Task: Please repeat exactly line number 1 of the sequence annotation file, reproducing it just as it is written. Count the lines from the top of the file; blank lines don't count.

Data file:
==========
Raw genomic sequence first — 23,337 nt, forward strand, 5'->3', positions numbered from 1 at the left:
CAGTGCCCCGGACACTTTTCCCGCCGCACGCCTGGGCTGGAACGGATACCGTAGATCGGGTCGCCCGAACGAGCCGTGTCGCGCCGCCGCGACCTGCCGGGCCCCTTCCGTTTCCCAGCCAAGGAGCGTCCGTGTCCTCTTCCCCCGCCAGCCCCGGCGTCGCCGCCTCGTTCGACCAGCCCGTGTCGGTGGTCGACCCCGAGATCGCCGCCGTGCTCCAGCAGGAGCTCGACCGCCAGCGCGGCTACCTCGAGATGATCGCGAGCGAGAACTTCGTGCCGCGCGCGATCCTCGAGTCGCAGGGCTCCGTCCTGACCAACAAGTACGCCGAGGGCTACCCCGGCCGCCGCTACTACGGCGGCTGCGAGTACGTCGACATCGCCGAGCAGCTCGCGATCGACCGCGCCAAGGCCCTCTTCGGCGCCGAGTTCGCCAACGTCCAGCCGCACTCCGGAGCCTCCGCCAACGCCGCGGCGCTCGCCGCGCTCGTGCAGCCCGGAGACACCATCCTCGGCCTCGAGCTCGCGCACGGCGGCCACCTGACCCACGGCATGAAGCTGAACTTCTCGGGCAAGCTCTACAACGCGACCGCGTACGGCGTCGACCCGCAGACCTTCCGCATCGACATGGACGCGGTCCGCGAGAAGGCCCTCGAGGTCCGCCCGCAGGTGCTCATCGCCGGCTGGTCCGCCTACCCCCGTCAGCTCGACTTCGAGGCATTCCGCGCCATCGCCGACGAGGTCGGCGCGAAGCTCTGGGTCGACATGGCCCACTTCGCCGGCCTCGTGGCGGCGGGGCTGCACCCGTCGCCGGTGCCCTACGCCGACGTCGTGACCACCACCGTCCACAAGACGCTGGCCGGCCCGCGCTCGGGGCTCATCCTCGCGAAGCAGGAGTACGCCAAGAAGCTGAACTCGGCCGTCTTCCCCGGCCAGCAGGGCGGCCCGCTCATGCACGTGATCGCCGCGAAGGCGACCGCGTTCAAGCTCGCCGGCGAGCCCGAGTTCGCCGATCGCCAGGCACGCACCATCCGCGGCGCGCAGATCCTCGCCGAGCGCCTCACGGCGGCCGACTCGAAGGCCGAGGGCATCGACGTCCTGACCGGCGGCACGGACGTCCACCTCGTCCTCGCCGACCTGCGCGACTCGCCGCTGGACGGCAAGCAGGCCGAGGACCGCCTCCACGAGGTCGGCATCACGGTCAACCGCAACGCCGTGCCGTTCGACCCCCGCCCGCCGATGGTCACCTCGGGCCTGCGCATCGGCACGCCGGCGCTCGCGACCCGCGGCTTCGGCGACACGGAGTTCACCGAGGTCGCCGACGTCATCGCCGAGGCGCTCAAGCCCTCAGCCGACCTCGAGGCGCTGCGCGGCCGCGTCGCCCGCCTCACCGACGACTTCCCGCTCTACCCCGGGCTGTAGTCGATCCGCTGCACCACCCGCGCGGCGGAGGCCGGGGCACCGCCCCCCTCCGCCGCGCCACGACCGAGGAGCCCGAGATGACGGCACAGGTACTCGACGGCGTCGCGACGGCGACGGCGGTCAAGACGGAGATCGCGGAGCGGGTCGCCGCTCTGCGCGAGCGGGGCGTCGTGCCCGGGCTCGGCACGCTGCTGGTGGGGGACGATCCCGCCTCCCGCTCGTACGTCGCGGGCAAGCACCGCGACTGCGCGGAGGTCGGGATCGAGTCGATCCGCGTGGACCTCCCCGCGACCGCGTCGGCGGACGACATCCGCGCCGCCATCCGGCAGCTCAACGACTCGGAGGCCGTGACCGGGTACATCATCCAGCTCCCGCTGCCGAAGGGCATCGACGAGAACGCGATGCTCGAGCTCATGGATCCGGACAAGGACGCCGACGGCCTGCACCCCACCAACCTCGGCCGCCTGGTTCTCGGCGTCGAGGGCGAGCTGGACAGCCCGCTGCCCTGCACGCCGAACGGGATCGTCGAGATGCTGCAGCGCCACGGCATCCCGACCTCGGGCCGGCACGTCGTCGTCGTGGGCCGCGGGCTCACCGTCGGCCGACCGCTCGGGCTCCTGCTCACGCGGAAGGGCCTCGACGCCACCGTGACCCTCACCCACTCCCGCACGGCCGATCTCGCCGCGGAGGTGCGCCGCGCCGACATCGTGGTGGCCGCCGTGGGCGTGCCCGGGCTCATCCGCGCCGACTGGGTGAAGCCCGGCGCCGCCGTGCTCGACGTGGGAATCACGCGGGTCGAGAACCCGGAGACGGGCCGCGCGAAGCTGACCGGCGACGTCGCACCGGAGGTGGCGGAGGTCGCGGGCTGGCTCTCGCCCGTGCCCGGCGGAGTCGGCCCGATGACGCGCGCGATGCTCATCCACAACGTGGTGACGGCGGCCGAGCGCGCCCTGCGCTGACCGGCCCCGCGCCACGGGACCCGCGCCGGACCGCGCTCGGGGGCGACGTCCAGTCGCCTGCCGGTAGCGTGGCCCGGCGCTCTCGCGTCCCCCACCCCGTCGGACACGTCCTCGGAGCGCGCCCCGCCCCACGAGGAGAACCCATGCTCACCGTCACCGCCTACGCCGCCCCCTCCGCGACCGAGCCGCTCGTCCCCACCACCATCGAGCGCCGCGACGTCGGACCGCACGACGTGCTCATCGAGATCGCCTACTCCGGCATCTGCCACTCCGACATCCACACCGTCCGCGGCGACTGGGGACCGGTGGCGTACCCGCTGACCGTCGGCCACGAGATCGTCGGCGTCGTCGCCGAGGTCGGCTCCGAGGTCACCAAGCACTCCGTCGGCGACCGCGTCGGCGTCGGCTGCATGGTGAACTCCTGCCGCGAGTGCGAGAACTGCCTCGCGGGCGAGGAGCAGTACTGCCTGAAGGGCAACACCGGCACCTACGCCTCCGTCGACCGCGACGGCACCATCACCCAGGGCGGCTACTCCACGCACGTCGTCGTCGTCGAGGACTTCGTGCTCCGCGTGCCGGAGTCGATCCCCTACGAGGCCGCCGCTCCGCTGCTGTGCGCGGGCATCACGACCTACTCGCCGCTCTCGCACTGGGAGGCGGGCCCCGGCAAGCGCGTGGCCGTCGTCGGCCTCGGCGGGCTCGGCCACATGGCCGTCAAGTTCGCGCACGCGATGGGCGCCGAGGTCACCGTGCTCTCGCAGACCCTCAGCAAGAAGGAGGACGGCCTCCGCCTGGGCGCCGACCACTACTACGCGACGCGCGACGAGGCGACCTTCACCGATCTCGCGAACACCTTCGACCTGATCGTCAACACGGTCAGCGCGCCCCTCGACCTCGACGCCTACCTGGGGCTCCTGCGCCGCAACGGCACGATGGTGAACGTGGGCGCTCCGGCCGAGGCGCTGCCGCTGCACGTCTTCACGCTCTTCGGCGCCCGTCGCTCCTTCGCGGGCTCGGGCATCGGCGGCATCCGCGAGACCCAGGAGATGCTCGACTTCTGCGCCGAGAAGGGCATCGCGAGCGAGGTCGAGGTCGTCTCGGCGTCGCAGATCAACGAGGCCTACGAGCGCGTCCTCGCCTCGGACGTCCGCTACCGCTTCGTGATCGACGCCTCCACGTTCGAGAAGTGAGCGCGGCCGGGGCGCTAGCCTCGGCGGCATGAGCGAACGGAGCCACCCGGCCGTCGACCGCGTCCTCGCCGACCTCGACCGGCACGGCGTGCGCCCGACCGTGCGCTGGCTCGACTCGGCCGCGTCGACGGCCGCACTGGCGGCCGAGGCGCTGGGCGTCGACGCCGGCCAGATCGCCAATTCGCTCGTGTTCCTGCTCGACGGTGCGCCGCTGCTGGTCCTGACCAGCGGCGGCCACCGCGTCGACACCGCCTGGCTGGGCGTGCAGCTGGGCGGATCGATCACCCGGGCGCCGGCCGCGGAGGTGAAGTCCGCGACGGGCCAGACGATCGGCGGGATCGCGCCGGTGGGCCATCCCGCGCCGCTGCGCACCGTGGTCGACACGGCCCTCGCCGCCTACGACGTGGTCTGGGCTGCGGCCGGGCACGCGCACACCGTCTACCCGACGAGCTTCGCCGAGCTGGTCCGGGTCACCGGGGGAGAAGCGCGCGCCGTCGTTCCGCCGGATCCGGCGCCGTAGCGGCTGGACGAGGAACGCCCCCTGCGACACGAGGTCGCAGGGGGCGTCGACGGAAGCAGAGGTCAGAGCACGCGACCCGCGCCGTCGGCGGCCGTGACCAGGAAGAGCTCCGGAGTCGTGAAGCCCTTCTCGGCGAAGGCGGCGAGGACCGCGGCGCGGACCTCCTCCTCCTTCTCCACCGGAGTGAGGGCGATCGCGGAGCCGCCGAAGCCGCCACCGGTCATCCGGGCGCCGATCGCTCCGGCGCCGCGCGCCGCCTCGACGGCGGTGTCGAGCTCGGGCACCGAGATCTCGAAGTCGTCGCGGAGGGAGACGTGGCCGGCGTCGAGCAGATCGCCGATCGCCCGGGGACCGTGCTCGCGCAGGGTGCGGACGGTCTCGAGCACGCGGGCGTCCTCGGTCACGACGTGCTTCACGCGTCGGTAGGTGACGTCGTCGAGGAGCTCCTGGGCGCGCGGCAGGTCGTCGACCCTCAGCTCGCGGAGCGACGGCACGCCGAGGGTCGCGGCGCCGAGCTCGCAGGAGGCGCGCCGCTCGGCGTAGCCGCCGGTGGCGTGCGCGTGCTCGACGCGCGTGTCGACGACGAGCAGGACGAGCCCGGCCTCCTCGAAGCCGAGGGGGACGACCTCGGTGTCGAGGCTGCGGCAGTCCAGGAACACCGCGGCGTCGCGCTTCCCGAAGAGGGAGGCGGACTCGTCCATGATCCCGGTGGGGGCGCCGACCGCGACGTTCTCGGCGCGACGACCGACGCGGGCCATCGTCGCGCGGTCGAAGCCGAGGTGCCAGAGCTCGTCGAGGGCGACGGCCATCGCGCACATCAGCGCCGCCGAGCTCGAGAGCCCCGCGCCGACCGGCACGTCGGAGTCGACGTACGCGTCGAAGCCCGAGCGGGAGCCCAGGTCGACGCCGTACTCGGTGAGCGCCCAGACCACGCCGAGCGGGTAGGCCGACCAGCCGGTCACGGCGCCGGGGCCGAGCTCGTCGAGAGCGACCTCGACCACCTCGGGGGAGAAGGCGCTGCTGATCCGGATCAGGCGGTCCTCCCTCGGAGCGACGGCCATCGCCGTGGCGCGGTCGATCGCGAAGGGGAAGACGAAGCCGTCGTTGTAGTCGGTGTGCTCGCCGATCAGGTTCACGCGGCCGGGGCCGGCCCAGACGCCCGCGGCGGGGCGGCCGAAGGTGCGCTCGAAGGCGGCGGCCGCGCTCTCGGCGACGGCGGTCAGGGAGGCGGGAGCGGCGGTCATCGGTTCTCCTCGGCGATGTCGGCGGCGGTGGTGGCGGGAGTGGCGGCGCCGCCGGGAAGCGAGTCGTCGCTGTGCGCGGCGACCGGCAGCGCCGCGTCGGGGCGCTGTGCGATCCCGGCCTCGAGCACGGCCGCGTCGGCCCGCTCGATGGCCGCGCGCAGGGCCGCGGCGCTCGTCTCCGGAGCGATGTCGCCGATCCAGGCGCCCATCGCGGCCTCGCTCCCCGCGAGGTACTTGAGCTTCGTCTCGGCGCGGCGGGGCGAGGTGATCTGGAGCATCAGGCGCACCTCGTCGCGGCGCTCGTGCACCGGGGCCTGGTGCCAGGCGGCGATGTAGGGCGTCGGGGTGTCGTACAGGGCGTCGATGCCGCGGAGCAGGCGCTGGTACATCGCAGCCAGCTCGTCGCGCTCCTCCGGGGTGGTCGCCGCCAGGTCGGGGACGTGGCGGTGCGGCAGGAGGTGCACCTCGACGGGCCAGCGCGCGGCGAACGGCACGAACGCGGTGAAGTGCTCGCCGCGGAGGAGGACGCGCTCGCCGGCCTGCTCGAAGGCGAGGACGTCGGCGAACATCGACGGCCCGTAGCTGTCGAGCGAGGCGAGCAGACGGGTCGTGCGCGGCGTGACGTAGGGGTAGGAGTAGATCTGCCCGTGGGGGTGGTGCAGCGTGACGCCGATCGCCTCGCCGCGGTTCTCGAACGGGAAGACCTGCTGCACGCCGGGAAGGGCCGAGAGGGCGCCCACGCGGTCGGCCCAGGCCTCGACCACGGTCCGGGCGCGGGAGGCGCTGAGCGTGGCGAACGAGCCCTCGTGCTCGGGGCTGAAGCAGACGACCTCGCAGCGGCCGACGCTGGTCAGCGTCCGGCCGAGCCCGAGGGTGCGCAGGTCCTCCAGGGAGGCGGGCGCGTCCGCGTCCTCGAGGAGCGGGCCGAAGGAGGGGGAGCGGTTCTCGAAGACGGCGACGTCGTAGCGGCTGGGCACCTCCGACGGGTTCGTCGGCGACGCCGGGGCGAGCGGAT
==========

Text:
Raw genomic sequence first — 23,337 nt, forward strand, 5'->3', positions numbered from 1 at the left: